This is an art project by artist Ahn Kyu-chul.
At his solo exhibition currently at the National Museum of Modern and Contemporary Art, Korea, the 60-year-old artist invites the audience to engage in his creative process of completing conceptual installations on display.
Through the project, Ahn highlights what is being increasingly lost in the technology-driven modern society -- handwriting, taking a pause, solitude and silence.
|“1,000 Scribes” by Ahn Kyu-chul (MMCA)|
The exhibition is titled “Invisible Land of Love” after a poem by Korean-American poet Mah Chong-gi -- a show of his long admiration for the world of poets.
“Creating a work with paper and a pencil has always been inspiring for someone like me who make figures out of hard materials. Writing has always been something I admire,” the artist explained in the press preview of the exhibition Tuesday.
During the exhibition running until February next year, 1,000 participants are to transcribe 10 literary works of Korean and foreign authors in a white solitary room. After the exhibition, copies of the handwritten works will be delivered to the participants.
The handwriting project drew attention before the exhibition started. The artist opened reservations for the project on his website. Reservations for September and October quickly filled. Another round of reservations for a portion of the project that will run from Nov. 11-30 will open in the first week of October at ill.ahnkyuchul.com.
“The writing project is related to the two scenes that have made a great impact on me,” Ahn said.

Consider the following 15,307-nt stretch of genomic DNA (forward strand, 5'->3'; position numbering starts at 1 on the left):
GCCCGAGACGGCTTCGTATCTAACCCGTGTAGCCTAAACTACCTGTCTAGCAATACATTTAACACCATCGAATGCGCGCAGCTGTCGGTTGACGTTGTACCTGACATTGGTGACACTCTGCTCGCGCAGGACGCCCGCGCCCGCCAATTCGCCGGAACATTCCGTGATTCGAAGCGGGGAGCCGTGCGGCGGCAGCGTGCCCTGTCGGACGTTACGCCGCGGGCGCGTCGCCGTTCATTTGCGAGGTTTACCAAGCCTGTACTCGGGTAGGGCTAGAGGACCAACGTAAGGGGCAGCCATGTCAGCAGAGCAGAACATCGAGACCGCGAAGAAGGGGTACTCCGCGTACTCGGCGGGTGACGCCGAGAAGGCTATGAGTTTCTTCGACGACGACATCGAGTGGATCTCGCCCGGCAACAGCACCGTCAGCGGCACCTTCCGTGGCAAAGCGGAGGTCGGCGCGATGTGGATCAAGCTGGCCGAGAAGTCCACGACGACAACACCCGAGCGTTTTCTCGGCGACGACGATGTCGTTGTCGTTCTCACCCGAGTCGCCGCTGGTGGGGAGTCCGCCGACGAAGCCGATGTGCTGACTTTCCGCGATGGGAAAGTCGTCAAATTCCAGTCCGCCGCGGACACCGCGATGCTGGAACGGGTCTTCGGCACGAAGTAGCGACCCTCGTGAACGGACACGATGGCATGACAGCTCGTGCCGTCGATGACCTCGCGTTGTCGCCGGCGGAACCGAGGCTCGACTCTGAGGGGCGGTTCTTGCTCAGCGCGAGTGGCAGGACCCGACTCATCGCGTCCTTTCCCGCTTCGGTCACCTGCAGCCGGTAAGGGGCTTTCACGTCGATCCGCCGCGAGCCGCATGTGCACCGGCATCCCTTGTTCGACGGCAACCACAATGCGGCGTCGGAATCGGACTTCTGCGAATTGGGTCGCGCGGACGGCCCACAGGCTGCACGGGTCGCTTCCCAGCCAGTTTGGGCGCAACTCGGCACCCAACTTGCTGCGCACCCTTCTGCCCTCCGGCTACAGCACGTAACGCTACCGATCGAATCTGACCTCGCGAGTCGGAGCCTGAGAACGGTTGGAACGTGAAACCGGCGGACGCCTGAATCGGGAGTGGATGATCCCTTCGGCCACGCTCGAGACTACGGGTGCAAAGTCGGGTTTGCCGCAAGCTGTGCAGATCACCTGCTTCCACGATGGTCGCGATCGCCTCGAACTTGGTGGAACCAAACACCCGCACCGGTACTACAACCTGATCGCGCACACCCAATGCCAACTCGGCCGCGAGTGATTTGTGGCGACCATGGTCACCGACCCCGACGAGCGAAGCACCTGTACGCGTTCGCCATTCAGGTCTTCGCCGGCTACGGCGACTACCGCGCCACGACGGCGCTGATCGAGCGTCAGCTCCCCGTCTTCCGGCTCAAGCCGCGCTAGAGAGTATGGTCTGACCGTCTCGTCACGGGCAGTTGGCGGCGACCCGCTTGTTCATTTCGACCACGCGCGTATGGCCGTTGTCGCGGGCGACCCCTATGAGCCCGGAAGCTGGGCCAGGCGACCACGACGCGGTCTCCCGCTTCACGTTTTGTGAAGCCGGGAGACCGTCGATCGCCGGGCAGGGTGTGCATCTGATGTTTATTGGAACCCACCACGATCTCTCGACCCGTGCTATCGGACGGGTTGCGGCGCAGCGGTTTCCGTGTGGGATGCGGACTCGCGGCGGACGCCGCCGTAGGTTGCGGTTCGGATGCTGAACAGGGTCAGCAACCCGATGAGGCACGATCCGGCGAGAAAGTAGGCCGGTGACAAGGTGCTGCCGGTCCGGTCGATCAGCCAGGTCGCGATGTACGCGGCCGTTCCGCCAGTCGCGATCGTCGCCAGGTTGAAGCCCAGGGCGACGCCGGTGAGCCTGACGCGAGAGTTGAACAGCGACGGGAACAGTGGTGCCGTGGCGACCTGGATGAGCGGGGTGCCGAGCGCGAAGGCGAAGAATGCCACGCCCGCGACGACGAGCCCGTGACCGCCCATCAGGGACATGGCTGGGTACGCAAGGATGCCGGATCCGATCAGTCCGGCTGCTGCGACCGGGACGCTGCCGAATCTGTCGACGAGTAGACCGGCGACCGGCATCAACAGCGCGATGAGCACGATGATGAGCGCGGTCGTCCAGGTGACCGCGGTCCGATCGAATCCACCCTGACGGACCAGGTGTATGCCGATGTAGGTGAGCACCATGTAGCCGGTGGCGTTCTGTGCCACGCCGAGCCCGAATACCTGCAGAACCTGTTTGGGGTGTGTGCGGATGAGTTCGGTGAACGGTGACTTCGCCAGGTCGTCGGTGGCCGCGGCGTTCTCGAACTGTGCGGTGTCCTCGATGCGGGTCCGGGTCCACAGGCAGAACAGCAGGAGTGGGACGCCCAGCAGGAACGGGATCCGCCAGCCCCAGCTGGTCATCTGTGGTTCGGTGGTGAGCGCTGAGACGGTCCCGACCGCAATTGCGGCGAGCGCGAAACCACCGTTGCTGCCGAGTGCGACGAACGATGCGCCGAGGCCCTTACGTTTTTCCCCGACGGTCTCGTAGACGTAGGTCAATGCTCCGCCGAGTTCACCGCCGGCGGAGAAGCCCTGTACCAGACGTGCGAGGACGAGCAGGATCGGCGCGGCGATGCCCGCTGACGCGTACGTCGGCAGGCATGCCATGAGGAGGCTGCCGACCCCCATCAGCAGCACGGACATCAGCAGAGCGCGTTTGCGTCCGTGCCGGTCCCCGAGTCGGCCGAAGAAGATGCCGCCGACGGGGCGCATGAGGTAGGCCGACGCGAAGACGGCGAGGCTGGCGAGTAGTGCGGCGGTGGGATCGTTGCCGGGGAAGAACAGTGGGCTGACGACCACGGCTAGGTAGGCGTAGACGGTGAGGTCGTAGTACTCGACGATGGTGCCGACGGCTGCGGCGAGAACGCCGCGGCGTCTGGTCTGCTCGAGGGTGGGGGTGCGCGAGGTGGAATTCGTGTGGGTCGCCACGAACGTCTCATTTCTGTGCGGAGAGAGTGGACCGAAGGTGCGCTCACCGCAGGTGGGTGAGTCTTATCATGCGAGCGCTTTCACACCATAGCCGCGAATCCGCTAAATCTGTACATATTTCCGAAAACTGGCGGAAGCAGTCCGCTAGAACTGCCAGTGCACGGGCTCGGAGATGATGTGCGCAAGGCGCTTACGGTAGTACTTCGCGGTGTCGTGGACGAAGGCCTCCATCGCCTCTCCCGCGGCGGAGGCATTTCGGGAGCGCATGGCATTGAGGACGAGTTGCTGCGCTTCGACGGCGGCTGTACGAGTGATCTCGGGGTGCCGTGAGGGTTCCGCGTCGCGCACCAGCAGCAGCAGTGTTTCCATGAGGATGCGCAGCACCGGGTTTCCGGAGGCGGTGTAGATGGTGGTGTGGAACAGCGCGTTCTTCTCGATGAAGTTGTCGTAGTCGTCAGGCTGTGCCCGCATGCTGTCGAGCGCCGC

“The first is the scene in which my father writes and the second image is the handwritten signs that people who lost their family members during the Korean War held in desperate search for the lost ones,” he said.
He grew up watching his father copying pages from a thick book onto small pieces paper with a pencil. Ahn’s father, who was a medical doctor, spent his evenings writing down each chapter of the book, which Ahn said left a strong impression on him.
|“Wall of Memories” by Ahn Kyu-chul (MMCA)|
The handwritten signs, banners and posters with the names and descriptions of lost siblings, parents and family members are an image that Ahn remembers vividly from the 1985 reunion of separated families, the first such event held between South and North Korea.
“They are the image of longing for me,” said Ahn.
The desperate images inspired Ahn to create a project that asks viewers to write down whatever names they miss the most.
“Wall of Memories” invites viewers to write names of things that they miss or feel bereft of on a wide wall to which 8,600 paper cards are attached. The words will make “the Book of Things Lost” after the exhibition
“My intention is to let visitors express what they miss the most,” said Ahn, who expects popular words to be “hometown,” “father,” “mother” and “youth.”
The exhibition also features six other sets of installations to make viewers emerge in unfamiliar experiences.
Solitude is another key word in the exhibition.
|”64 Rooms“ by Ahn Kyu-chul (MMCA)|
Ahn set up 64 rooms divided by dark blue velvet curtains. In this labyrinth setting, some viewers may anxiously struggle to find the exit. But Ahn wants visitors to put aside their fear, pause from their busy lives and have an uninterrupted time to focus on themselves.
The “Invisible Land of Love” runs through Feb. 14 at the Seoul branch of the MMCA, as part of the annual “MMCA-Hyundai Motor Series exhibition” co-organized by the museum and Hyundai Motor Co. For more information, visit www.mmca.go.kr.
By Lee Woo-young (firstname.lastname@example.org)